Bioenergy and Food Security


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  • Tanzania No policy in place Guidelines approved in December 2009 Government has tasked a bioenergy policy group to work on the biofuel policy Peru Biofuels policy in place: mandate for bioethanol and biodiesel (implementation) Thailand Biofuels policy in place with stepping up production targets, some already in place (effectiveness for improving livelihoods through better understanding the impacts) Biofuels policy in place with stepping up production targets, some already in place
  • Not about endorsing biofuels but about finding a sustainable pathway for biofuel development, where sustainable means that it drives econ growth, leads to poverty reduction. no negative impact on food security, no negative impact on the environment
  • Tanzania very competitive
  • How the work in Tanzania helps support livelihoods What did the analysis shows: opportunity but needs institutional support
  • Bioenergy and Food Security

    1. 2. Bioenergy and Food Security <ul><li>The Bioenergy and Food Security project in FAO </li></ul><ul><li>Objective: </li></ul><ul><li>To explore the extent to which bioenergy developments provide a feasible vehicle for agricultural and rural development and thus contribute to poverty reduction and food security (safeguarding and enhancing) </li></ul><ul><li>Four main avenues to support policy: </li></ul><ul><ul><li>1. Analysis and knowledge development </li></ul></ul><ul><ul><li>2. Capacity building </li></ul></ul><ul><ul><li>3. Institutional building </li></ul></ul><ul><ul><li>4. South-south co-operation </li></ul></ul>
    2. 3. BEFS countries, the policy spectrum and support Thailand Tanzania Peru Currently no policy in place, agriculture sector plays a key role <ul><ul><li>Biofuel policy in place, mandate for bioethanol and biodiesel (implementation) </li></ul></ul><ul><ul><li>Biofuel policy in place with stepping up production targets </li></ul></ul>BEFS Analytical Framework Informing policy Building capacity BEFS Evidence
    3. 4. The BEFS Analytical Framework <ul><li>Four core dimensions of the BEFS Analytical Framework ( BEFS AF ) </li></ul><ul><li>1. Diagnostic analysis </li></ul><ul><li>- Agricultural outlook </li></ul><ul><li>2. Natural resource analysis </li></ul><ul><li>- Land assessment </li></ul><ul><li>- Water resource management </li></ul><ul><li>- Woody biomass and residues </li></ul><ul><li>3. Techno-economic and environmental analysis </li></ul><ul><ul><li>- Biofuel production costs </li></ul></ul><ul><ul><li>- Greenhouse gas emissions </li></ul></ul><ul><li>4. Socio-economic analysis </li></ul><ul><li>- Economy-wide impacts </li></ul><ul><li> - Household food security </li></ul>
    4. 5. BEFS’ core message ... how to manage the industry to deliver maximum benefits with fewest risks for the most vulnerable groups of the population Ex ante - being aware of all the issues, minimising risks Ex post - having mechanisms to monitor and deal with problems ...Per se biofuels is neither good nor bad What matters is the management of the sector...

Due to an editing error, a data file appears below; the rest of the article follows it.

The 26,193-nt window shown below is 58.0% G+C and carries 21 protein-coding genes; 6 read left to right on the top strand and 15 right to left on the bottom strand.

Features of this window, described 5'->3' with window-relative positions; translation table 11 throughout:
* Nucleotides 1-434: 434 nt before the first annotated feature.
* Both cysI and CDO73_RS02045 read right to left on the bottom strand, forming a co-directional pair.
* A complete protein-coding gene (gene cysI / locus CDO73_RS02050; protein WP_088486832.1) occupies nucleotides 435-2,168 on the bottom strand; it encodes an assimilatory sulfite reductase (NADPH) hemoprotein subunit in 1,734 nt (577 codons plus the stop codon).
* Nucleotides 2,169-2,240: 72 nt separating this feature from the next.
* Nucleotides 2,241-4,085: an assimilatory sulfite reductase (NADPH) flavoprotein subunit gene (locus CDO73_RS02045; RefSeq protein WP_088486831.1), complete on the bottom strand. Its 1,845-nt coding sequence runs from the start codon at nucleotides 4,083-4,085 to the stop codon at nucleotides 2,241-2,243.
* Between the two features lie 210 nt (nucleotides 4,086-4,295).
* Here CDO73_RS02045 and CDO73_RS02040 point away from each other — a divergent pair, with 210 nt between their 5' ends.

5. 6. BEFS in Practice: Cassava in Tanzania Land suitability assessment for cassava excluding environmental and land use constraints
    6. 7. Cassava production scenarios A B C
    7. 8. Ethanol competitiveness in Tanzania Literature Cost (USD/l) Scheme Fresh cassava from outgrowers 0.42 Thailand and Vietnam – 0.34 to 0.40 Dried cassava from outgrowers 0.47 Brazil - 0.45 - 0.47, China and India 0.60 - 0.65 Dried cassava from estate (60%) and outgrowers (40%) 0.37
    8. 9. Impact on growth and poverty Aligning with country policy goals Scenarios Feedstock production Feedstock yield level Land expansion (% land displaced) Cassava 1 (low tech) Small scale Low (10 mt/ha) Yes (50%) Cassava 2 (high tech) Small scale High (20 mt/ha) No
    9. 10. Food security and short term vulnerability <ul><li>In the short run, which are the vulnerable groups? </li></ul><ul><li>Food security staples: Maize and Cassava </li></ul><ul><li>Household typologies </li></ul>Source: FAOSTAT Source: Ministry of Trade, Calculations by the authors 1959 Total Calories per capita 88.5 Subtotal share for selected items 1.4 Millet 15 1.5 Plantains 14 1.7 Pulses, Other 13 1.8 Bovine Meat 12 2.2 Milk – Excluding Butter 11 2.7 Beverages, Fermented 10 2.9 Beans 9 3.0 Palm Oil 8 3.3 Sugar (Raw Equivalent) 7 3.3 Sweet Potatoes 6 4.0 Sorghum 5 4.0 Wheat 4 7.9 Rice (Milled Equivalent) 3 15.2 Cassava 2 33.4 Maize 1 Calorie Share Commodity Ranking
    10. 11. Conclusions on cassava <ul><li>One potential biofuel production option to include smallholders (others also to be part of the production mix) </li></ul><ul><li>Heavily reliant on EU market and current tariffs, at least in the short to medium term, due to limited domestic demand </li></ul><ul><li>Agronomy needs further investigation </li></ul><ul><li>Agroindustry set up to be integrated into domestic development plans </li></ul>
    11. 12. THANK YOU! <ul><li>Contacts: </li></ul><ul><li>[email_address] </li></ul><ul><li>[email_address] </li></ul><ul><li>Website: </li></ul><ul><li> </li></ul><ul><li>Tanzania report: http :// / docrep /012/i1544e/i1544e00. htm </li></ul>